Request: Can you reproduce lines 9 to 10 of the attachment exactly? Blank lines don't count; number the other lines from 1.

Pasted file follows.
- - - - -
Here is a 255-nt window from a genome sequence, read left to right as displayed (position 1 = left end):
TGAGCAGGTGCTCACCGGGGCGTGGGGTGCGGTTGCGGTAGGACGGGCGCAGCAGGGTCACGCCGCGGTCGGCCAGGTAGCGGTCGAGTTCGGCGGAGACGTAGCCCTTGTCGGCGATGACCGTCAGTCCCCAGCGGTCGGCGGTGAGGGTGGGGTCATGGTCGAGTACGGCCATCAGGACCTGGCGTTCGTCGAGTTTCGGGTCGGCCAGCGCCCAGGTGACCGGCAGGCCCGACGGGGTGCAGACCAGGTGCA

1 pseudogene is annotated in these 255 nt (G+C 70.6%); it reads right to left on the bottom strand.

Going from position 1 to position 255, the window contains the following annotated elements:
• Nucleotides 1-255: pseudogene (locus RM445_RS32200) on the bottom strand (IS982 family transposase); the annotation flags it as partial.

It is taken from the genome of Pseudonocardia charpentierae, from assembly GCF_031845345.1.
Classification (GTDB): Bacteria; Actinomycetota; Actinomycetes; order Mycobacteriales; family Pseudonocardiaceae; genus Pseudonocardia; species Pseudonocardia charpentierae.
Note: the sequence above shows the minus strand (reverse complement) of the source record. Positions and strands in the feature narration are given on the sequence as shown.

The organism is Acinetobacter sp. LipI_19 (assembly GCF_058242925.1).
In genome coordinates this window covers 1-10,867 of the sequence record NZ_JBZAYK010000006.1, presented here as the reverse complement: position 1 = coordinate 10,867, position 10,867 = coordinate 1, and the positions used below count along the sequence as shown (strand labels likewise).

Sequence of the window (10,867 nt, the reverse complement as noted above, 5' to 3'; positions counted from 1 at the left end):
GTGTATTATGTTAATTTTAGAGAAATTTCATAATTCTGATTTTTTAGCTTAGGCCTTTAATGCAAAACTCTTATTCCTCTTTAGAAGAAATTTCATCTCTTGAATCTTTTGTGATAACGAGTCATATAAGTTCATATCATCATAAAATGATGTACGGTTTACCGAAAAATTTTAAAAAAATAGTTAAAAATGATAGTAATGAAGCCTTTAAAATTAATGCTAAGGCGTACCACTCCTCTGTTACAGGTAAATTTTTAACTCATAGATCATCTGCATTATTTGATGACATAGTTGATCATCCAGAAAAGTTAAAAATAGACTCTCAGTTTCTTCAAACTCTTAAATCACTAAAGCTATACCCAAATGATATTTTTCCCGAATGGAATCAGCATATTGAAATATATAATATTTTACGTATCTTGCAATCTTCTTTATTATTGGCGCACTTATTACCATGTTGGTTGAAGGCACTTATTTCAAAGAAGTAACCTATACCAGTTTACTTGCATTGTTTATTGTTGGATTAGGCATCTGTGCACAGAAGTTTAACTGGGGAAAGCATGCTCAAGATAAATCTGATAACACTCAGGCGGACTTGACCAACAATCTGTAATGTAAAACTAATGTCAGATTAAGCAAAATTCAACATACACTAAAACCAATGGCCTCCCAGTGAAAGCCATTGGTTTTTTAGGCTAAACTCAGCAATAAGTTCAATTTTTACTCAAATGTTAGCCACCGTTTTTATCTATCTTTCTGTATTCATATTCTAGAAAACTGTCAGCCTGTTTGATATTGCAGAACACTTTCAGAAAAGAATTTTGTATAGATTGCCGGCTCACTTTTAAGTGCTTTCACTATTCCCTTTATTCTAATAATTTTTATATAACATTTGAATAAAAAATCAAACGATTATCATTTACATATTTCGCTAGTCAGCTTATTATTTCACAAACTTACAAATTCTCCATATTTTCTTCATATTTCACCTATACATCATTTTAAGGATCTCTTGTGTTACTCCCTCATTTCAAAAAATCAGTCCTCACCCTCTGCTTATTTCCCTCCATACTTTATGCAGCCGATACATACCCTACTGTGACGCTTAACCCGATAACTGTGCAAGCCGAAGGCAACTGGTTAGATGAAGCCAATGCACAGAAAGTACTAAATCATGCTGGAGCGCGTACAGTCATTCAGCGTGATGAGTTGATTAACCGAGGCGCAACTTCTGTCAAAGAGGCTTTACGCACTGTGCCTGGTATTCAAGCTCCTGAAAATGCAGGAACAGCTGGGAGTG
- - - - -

The organism is Acinetobacter sp. LipI_19 (assembly GCF_058242925.1).
In genome coordinates this window covers 1-10,867 of the sequence record NZ_JBZAYK010000006.1, presented here as the reverse complement: position 1 = coordinate 10,867, position 10,867 = coordinate 1, and the positions used below count along the sequence as shown (strand labels likewise).